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Experts ask. Without clinical trial data, how can we trust the Sputnik V vaccine?
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Russian President Vladimir Putin announced on Tuesday that he will approve the first covid-19 vaccine, Sputnik V, after less than two months of testing on humans. This has raised alarm among health experts worldwide, as, without complete clinical trial data, it is “difficult to trust the vaccine”.

With the intention of being the first in the global race to develop a vaccine against covid-19, Russia has yet to carry out large-scale trials in order to have sufficient scientific evidence to prove whether it is effective – something that immunologists and specialists in infectious diseases they say it could be a “reckless” step.

“Russia is essentially carrying out a large population-based experiment,” Ayfer Ali, a specialist in drug research at Warwick Business School in the United Kingdom, told Reuters.

According to Ayfer Ali, such a rapid approval could mean that the potential adverse effects of the vaccine are not detected, and although they may be rare, they can be serious, he warned.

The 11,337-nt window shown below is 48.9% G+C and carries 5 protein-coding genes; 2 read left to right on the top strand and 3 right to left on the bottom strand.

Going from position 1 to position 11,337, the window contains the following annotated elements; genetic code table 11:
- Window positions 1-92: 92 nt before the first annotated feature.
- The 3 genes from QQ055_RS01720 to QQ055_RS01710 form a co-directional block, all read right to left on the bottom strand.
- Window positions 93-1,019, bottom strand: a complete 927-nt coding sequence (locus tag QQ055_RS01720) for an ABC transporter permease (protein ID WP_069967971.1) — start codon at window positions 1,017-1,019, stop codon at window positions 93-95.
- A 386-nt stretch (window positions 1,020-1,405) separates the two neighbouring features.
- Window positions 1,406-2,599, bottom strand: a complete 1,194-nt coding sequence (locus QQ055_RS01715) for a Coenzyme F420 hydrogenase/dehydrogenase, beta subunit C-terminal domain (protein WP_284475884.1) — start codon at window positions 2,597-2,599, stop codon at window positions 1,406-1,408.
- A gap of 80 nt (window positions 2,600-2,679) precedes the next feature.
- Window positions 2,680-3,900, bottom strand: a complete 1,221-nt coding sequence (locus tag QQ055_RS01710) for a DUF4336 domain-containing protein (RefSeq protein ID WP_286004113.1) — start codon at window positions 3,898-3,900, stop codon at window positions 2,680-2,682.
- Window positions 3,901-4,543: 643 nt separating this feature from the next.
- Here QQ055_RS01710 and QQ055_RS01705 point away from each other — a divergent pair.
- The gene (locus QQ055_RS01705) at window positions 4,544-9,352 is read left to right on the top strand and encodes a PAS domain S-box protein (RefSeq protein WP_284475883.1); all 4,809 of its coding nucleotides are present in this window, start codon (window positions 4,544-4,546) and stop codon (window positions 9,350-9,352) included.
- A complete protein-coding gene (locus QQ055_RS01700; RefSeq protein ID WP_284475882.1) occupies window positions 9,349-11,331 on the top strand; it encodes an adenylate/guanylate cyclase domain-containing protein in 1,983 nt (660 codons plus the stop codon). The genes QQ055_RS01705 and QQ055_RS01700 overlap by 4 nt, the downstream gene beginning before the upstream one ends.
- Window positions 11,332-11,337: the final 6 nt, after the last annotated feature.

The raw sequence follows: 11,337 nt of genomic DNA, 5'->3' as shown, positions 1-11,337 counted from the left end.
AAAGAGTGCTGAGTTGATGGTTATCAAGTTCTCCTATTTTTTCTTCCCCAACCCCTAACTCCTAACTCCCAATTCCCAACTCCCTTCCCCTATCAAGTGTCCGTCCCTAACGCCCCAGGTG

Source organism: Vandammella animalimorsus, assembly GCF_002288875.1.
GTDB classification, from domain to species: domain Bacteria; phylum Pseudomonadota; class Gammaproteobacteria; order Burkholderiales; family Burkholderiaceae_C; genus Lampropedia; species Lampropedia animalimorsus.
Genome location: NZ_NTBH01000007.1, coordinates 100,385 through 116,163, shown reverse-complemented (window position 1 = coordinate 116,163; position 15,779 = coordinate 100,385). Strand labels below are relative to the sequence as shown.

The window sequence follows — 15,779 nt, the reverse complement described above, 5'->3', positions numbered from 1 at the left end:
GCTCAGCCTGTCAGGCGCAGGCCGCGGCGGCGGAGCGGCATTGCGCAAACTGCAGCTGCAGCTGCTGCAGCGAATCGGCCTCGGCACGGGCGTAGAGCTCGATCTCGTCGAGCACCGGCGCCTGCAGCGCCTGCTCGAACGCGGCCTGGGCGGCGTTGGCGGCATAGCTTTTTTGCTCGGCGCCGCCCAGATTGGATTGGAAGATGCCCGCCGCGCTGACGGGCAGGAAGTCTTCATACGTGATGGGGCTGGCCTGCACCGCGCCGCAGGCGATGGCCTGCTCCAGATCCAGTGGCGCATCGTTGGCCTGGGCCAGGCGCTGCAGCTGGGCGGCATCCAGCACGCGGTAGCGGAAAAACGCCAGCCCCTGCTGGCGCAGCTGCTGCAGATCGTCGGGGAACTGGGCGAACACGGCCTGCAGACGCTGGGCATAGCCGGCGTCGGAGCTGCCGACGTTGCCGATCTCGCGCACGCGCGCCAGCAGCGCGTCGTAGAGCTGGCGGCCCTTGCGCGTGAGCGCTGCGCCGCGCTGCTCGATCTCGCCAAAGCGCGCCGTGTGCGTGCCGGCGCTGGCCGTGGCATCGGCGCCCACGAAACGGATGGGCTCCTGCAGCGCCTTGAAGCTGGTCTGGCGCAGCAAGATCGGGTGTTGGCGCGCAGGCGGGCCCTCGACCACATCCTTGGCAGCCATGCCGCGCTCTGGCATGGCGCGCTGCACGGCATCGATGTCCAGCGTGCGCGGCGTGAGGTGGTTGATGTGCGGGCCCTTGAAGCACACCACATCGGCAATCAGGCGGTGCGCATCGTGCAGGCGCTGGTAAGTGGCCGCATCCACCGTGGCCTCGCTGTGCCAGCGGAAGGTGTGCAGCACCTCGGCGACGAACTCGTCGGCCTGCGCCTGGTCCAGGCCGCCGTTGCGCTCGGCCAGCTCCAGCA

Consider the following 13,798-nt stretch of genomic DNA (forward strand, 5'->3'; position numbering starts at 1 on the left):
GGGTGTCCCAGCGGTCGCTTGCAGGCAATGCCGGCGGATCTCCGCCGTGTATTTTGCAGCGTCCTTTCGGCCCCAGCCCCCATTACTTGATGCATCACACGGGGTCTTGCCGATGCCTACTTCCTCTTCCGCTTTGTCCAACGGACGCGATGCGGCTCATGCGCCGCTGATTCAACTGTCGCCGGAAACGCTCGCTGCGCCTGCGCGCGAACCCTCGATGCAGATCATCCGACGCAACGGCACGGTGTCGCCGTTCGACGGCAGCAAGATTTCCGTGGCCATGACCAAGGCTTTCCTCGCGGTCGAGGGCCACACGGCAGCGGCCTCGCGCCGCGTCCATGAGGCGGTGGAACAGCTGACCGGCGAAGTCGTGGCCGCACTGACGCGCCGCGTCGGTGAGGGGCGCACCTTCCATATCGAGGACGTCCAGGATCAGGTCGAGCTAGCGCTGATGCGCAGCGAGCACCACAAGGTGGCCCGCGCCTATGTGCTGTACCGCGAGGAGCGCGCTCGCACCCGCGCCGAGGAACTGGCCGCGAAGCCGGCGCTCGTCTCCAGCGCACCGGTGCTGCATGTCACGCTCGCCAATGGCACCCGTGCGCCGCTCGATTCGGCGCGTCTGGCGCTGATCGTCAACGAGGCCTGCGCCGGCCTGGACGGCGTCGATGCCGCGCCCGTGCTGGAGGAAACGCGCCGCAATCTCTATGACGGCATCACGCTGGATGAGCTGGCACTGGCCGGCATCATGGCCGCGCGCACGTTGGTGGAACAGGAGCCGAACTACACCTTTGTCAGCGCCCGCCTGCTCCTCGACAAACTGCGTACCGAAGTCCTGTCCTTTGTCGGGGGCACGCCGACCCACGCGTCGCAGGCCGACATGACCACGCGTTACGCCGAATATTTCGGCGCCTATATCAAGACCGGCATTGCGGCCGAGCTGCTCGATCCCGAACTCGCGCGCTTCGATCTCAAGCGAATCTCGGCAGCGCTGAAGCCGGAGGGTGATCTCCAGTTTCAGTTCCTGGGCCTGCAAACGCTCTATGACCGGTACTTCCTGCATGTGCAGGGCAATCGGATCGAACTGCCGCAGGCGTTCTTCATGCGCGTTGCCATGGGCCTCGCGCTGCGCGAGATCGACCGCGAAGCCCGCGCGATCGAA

Sputnik V has not yet gone through the third phase of clinical trials, which would show, for example, whether the vaccine has adverse effects and whether it can, in fact, be administered on a large scale.

However, Vladimir Putin said the vaccine, developed by the Gamaleya Institute in Moscow, was safe and had even been administered to one of his daughters.

“I know it is very effective, it creates strong immunity and, I repeat, passed all the necessary tests,” he said on state television.

Francois Balloux, an expert at University College London’s Genetics Institute, says it’s “an unwise and foolish decision”.

“Mass vaccination with a poorly tested vaccine is unethical,” he said. “Any problem with the Russian vaccination campaign would be disastrous, due to the negative health effects and because it would further delay the acceptance of vaccines in the population.”

Health experts say that the lack of published data on the Russian vaccine – including how it is done, details on safety, immune response, and whether it can effectively prevent infection – leaves many doubts to scientists, health authorities and the population.

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